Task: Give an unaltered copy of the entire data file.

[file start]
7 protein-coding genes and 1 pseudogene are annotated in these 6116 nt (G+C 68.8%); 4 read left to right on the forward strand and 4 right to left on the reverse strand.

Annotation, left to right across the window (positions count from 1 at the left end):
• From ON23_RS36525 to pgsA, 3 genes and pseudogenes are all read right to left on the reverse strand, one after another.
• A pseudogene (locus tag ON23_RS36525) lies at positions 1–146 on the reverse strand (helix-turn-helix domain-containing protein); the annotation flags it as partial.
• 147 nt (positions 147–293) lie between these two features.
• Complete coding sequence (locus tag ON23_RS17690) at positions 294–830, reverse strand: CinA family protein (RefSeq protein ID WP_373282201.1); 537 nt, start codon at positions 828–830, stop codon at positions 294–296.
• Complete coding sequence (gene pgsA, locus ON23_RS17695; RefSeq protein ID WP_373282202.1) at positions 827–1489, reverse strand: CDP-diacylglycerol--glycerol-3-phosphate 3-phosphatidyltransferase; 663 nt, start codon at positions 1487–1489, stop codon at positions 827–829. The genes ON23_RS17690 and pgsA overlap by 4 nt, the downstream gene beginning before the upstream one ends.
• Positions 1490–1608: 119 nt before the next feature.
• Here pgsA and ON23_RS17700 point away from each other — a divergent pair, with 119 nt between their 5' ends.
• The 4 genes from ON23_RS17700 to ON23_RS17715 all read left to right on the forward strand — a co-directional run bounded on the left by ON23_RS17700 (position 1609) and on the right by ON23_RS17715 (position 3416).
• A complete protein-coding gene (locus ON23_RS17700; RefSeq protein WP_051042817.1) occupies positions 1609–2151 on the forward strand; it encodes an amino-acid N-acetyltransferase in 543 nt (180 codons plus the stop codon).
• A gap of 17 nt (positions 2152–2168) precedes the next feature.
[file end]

7 protein-coding genes and 1 pseudogene are annotated in these 6116 nt (G+C 68.8%); 4 read left to right on the forward strand and 4 right to left on the reverse strand.

Annotation, left to right across the window (positions count from 1 at the left end):
• From ON23_RS36525 to pgsA, 3 genes and pseudogenes are all read right to left on the reverse strand, one after another.
• A pseudogene (locus tag ON23_RS36525) lies at positions 1–146 on the reverse strand (helix-turn-helix domain-containing protein); the annotation flags it as partial.
• 147 nt (positions 147–293) lie between these two features.
• Complete coding sequence (locus tag ON23_RS17690) at positions 294–830, reverse strand: CinA family protein (RefSeq protein ID WP_373282201.1); 537 nt, start codon at positions 828–830, stop codon at positions 294–296.
• Complete coding sequence (gene pgsA, locus ON23_RS17695; RefSeq protein ID WP_373282202.1) at positions 827–1489, reverse strand: CDP-diacylglycerol--glycerol-3-phosphate 3-phosphatidyltransferase; 663 nt, start codon at positions 1487–1489, stop codon at positions 827–829. The genes ON23_RS17690 and pgsA overlap by 4 nt, the downstream gene beginning before the upstream one ends.
• Positions 1490–1608: 119 nt before the next feature.
• Here pgsA and ON23_RS17700 point away from each other — a divergent pair, with 119 nt between their 5' ends.
• The 4 genes from ON23_RS17700 to ON23_RS17715 all read left to right on the forward strand — a co-directional run bounded on the left by ON23_RS17700 (position 1609) and on the right by ON23_RS17715 (position 3416).
• A complete protein-coding gene (locus ON23_RS17700; RefSeq protein WP_051042817.1) occupies positions 1609–2151 on the forward strand; it encodes an amino-acid N-acetyltransferase in 543 nt (180 codons plus the stop codon).
• A gap of 17 nt (positions 2152–2168) precedes the next feature.